One Australian state government has become the first in the world to implement a statewide camera program to automatically detect drivers using their cell phones.
The program began its rollout in the state of New South Wales on December 1 following a six-month trial earlier this year, which the government claims caught over 100,000 drivers. Similar technology has been tested in England and Saudi Arabia, but the NSW program marks the first time it has been implemented on a wide scale.
There won’t be any signs signalling the cameras’ presence, either. “We have to unfortunately use the element of surprise to get people to think ‘well, I could get caught at any time’,” said NSW Roads Minister Andrew Constance. “I want behaviour to change and I want it changed immediately.”
The cell phone detection cameras can’t actually identify people using their phones in real time. Instead, it takes photographs of every single vehicle that strays across its lens, using artificial intelligence to analyse them later. If the software detects a probable offender, the image is then verified by an employee before a penalty notice is sent out.
Drivers will only receive warnings for the first three months the cell phone detection cameras are in operation. After that, drivers who are caught will incur a $344 fine ($457 in school zones), as well as losing five demerit points from their driver’s licence.
According to the NSW government, “strict controls are in place to ensure images captured by the system are securely stored and managed.” If the AI doesn’t detect any suspected phone use in a photo it is deleted without any human seeing it, usually within an hour. The Guardian reports that if the AI does detect potential phone use but it cannot be verified by a human, the photo is deleted within 48 hours.
Still, having your photo taken without your consent while simply driving to work is likely to make a few people uneasy. Legal experts also have issues with the program, concerned the court system may be flooded with challenges and that proposed new laws dealing with the cameras set “a dangerous precedent.”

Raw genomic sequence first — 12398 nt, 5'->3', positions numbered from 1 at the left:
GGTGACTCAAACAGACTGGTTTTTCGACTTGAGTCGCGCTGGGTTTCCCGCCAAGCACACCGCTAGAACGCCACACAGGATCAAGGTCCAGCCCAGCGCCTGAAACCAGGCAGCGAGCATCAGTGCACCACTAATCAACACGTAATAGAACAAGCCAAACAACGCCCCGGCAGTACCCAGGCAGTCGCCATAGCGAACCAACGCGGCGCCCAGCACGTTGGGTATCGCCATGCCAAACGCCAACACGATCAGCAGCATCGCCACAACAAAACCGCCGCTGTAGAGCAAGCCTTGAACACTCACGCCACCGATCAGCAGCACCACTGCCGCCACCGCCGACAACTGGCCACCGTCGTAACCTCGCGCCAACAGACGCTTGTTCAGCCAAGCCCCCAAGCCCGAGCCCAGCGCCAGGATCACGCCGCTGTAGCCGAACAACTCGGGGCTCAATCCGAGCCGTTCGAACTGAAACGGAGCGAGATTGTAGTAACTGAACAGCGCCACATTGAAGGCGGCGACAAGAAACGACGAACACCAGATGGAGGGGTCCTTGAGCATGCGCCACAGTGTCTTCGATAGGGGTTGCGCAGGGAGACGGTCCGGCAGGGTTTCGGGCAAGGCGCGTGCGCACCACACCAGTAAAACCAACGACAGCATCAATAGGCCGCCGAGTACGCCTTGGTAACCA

Under these laws, any object a photographed driver holds will be “presumed to be a mobile phone held by the driver for the purposes of a mobile phone use offence.” Drivers will therefore have to prove the object they were handling likely wasn’t a phone, fighting against a presumption of guilt rather than innocence.
Any object a photographed driver holds will be “presumed to be a mobile phone.”
“[It] promotes an acceptance of the proposition that it is appropriate to create fundamentally unfair and fictional presumptions in order to make it easier to prosecute an offence,” Michael Mantaj from the Law Society of NSW .
Further, Mantaj stated that the presumption of guilt was “likely to erode public confidence in the use of cameras as a means of enforcement of traffic law because it will feed into the already existing cynicism in some parts of the community that cameras … are more about revenue raising than public safety.”
However, NSW Police Assistant Commissioner Michael Corboy considered the reversal of onus “critical to the deterrence factor,” a view supported by Hugh McMaster of the Australian Road Transport Industrial Organisation.
“We have no problem with the reverse onus of proof,” McMaster told the committee. “We say that because the technology has obviously proven itself to be effective in detecting what somebody is doing in a motor vehicle.”
As useful as it is, technology has proven itself far from foolproof time and time again, while humans demonstrate too much faith in algorithms. Reversing the onus of proof is always a dangerous proposition, so it will be interesting to see how this plays out.
The NSW government intends to expand the cell phone detection camera system over the next three years, aiming for over 135 million checks annually by 2023. There are 19.5 million registered motor vehicles across Australia as of 2019.